VARIOUS: GLEE: THE MUSIC, VOLUME 1 ** COLUMBIA, £12.99
WHILE anything which popularises AOR behemoths Journey is to be welcomed, did their seminal soft rock anthem Don't Stop Believin' really have to be emasculated at the (jazz) hands of a bunch of creatively stunted Kids From Fame flashing their gleaming gnashers in the service of the knowing post-High School Musical TV hit Glee? The glossy karaoke of the soundtrack, split fairly evenly between showtunes, drippy pop and reasonably ballsy renditions of current R&B tracks, is the 21st-century equivalent of those not-so-soundalike Top Of The Pops compilation albums, replacing anonymous session singers with toothsome starlets pushing the follow-your-dreams message like drugs behind the bike sheds. Lock up your five-year-olds.
PAUL VICKERS & THE LEG: ITCHY GRUMBLE
SL RECORDS, 11.99
IF YOU ever wondered what a rock opera about a pint-sized, immortal protagonist charged with the quest of revolving a lighthouse on the Forth Estuary might sound like, then prepare to be enlightened, as Edinburgh-based feral noiseniks The Leg assist former Dawn of the Replicants frontman Paul Vickers in realising a concept so impenetrably surreal that even the Mighty Boosh might find it bewildering. Perhaps you need to experience the full stage show (pending) to make sense of its demented Beefheartian blues punk clatter.
GUILLAUME CONNESSON: COSMIC TRILOGY & THE SHINING ONE
GUILLAUME Connesson's music is nothing if not hugely accessible. This exuberant transfer to disc of works championed (and, in some cases, commissioned) by Stphane Denve and the Royal Scottish National Orchestra in recent seasons reinforces its easy-listening quality. Take the piano concerto The Shining One, which mixes the lustrous ecstasy of Hollywood-style scoring and frolicking energy with heady romantic harmonies that bear more allegiance to Rachmaninov than the present epoch. The spontaneity of the music – with pianist Eric Le Sage in sparkling form – is mesmerising from start to finish. The same dizzy effervescence feeds through Connesson's Cosmic Trilogy, and once again Denve's sensitive underlining of the textures hits the spot, as much in the dreamy contemplation of Une lueur dans l'ge sombre as the minimalist-inspired excitement of Aleph.
MARK LOCKHEART & THE NDR BIG BAND: DAYS LIKE THESE
FUZZY MOON RECORDS, 12.99
MARK Lockheart continues to assert his claim as a major voice in contemporary jazz, and this excellent outing with the splendid Hamburg-based NDR Band adds further weight to that claim. The title track and Man With A Yellow Case (inspired by a Wayne Shorter anecdote) were written for the project. The other five are new arrangements of tunes familiar from earlier recordings, including two originally for his 12-piece Scratch Band, Busby Berkeley Parts 1&2 and In Two Parts. The three imaginative expansions of small group material are equally fine, and Lockheart is in superb form on soprano saxophone (he sets the tenor aside on this occasion). Guest drummer Nic France and the various band soloists make their own telling contributions to a compelling set.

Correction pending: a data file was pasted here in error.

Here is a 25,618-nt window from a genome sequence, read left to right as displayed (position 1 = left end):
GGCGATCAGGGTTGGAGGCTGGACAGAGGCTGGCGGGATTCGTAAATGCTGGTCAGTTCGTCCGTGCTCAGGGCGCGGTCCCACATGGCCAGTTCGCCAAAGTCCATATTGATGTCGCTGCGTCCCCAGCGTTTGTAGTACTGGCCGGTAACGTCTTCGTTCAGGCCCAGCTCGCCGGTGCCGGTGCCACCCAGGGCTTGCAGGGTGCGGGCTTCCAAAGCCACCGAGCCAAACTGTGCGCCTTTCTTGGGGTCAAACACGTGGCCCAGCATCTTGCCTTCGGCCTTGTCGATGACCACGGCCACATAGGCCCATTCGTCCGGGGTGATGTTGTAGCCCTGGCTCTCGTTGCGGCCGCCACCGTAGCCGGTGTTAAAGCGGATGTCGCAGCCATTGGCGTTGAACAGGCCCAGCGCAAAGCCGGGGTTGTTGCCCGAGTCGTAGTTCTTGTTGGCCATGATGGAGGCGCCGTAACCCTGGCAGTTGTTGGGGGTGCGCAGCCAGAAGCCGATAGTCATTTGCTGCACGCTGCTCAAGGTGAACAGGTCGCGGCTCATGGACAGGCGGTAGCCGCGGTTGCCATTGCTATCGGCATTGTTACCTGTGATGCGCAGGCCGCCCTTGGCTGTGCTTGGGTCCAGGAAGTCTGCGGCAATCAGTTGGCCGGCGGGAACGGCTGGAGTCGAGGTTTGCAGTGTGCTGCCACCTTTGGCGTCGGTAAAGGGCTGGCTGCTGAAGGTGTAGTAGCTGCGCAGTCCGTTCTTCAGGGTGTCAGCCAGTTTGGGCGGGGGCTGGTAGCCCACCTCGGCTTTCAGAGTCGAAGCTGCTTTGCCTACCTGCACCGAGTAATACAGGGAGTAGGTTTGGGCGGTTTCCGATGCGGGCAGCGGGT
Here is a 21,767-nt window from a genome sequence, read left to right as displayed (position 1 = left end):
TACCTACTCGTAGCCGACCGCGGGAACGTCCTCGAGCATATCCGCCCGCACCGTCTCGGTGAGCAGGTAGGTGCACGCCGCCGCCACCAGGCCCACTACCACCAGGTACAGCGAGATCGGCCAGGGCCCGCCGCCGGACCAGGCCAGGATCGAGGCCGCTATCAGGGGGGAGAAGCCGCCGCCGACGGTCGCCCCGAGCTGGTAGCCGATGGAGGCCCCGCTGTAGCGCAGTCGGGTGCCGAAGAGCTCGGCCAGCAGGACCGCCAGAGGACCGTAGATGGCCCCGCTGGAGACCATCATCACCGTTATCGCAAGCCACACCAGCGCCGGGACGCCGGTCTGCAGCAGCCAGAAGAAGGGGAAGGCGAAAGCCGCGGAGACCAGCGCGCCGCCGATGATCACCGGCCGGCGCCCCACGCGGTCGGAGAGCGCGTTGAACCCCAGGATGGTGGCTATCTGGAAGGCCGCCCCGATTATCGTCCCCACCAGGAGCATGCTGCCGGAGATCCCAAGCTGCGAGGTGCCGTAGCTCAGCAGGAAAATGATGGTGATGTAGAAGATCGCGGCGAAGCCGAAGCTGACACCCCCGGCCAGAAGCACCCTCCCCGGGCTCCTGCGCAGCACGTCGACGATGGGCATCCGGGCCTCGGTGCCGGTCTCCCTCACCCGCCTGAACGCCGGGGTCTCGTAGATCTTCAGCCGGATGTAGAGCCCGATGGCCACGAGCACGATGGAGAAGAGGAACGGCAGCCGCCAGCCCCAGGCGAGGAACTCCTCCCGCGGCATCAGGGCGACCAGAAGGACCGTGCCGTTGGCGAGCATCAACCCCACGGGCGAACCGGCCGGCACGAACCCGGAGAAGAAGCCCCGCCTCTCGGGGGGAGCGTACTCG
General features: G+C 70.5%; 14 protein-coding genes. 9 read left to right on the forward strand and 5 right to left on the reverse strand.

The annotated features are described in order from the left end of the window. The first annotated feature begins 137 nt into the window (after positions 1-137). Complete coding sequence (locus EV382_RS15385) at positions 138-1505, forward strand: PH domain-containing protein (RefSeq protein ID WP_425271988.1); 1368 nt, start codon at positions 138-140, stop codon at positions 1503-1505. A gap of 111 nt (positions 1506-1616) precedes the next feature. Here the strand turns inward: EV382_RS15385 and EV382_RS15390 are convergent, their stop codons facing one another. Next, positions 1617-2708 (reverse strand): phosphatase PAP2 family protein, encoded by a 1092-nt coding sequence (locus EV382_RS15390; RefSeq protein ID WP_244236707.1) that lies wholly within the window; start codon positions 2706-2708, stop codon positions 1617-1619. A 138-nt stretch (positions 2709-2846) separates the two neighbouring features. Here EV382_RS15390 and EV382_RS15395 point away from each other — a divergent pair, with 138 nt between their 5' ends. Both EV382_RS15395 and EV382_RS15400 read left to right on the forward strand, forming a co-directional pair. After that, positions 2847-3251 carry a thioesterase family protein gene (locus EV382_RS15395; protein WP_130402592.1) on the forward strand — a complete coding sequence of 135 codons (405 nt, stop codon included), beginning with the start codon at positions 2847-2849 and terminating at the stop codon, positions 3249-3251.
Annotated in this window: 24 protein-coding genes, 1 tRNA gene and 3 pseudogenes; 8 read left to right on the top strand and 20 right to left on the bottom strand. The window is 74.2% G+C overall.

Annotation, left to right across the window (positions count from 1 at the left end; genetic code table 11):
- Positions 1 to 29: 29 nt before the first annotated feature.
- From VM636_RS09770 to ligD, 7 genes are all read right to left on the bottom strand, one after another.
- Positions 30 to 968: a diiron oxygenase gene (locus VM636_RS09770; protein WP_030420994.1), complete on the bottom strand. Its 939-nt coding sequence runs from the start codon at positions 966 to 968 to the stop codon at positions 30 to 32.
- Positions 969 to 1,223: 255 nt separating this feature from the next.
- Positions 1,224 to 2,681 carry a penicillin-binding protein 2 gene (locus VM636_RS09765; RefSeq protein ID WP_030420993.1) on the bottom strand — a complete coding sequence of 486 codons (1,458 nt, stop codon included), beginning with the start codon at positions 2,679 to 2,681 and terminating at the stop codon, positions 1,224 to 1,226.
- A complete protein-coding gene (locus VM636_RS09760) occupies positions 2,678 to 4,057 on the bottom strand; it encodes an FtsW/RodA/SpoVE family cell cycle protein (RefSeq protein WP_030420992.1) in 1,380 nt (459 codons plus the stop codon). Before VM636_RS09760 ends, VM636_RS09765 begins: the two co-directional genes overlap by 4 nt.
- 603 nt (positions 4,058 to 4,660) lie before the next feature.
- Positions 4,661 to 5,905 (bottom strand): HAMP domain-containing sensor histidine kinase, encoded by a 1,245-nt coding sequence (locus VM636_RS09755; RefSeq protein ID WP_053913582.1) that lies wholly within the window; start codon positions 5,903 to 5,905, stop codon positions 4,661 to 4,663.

THE BEVVY SISTERS: ST JAMES SESSIONS
SHOOGLE RECORDS, 12.99
SASSY Scots vocal trio of Heather MacLeod, Kaela Rowan and Lindsey Black time-travel back to transatlantic radio days with swooping, shimmying harmonies riding a crisp rhythm section of double bassist Emily Smith, guitarist Dave Donnelly and drummers James Mackintosh and Donald Hay. Vintage numbers such as the traditional Mary Don't You Weep and the old Lead Belly cowboy pastiche Cow Cow Yicky Ay Ae fairly hit the spot, as do the plangent gospel of Rock My Soul, with Donnelly chiming in on bass vocal, and the winsome Littlest Birds. There's even, if not quite a word from our sponsors, a chirpy advertising jingle in Go Lively Get Lucky. Among recently written material, the MacLeod-Karine Polwart song Man of Many Valentines shuffles along with verve while Macleod's Old Mother Earth, possibly the swingingest save-the-planet song you're likely to hear.
ALI FARKA TOUR AND TOUMANI DIABATE – ALI AND TOUMANI
WORLD CIRCUIT, 13.99
THERE have been times – many times – when I've felt we have more than enough Mande music, and that the characteristic rhetorical gestures handed down by griot fathers to griot sons through the ages are so predictable that one could sing them in one's sleep. Moreover, the fulsome critical praise ritually heaped on each new Malian "discovery" has devalued the whole thing further: when everyone is a master, and every recording a masterpiece, those words mean nothing.
But what's this? We've just redecorated the kitchen, and to celebrate we've opened a fine Bordeaux and are getting a meal on the go, so we're in a receptive mood, but the music we've put on stops us in our tracks – and it's from Mali.
It opens with a deceptive simplicity, the guitar ruminatively discursive, the kora lute wandering thoughtfully above, with a softly pounding bass to keep them tethered to the earth. Gradually the mix gets richer and more complex, but there are no fireworks, no dramatic changes of gear.
The second track is brighter and more celebratory, with a seasoned and gentle voice – plus a discreet backing group – delivering a song with clear Cuban overtones. The third track is as though frozen in time, rapt and contemplative; kora and guitar intertwine like old friends.
Which is what the whole CD is: the last recording made by Ali Farka Tour, Mali's greatest-ever bluesman, and his veteran colleague and kora-king Toumani Diabate. It was made over three days in 2005, when the guitarist had just one year to live, and as Diabate explains in the liner note, it was to be the summing-up of his dying friend's life's work. In contrast to their previous (acclaimed) album The Heart of the Moon, this was to be "a wiser album, a softer album, an acoustic album that we could savour". Now we can savour it too.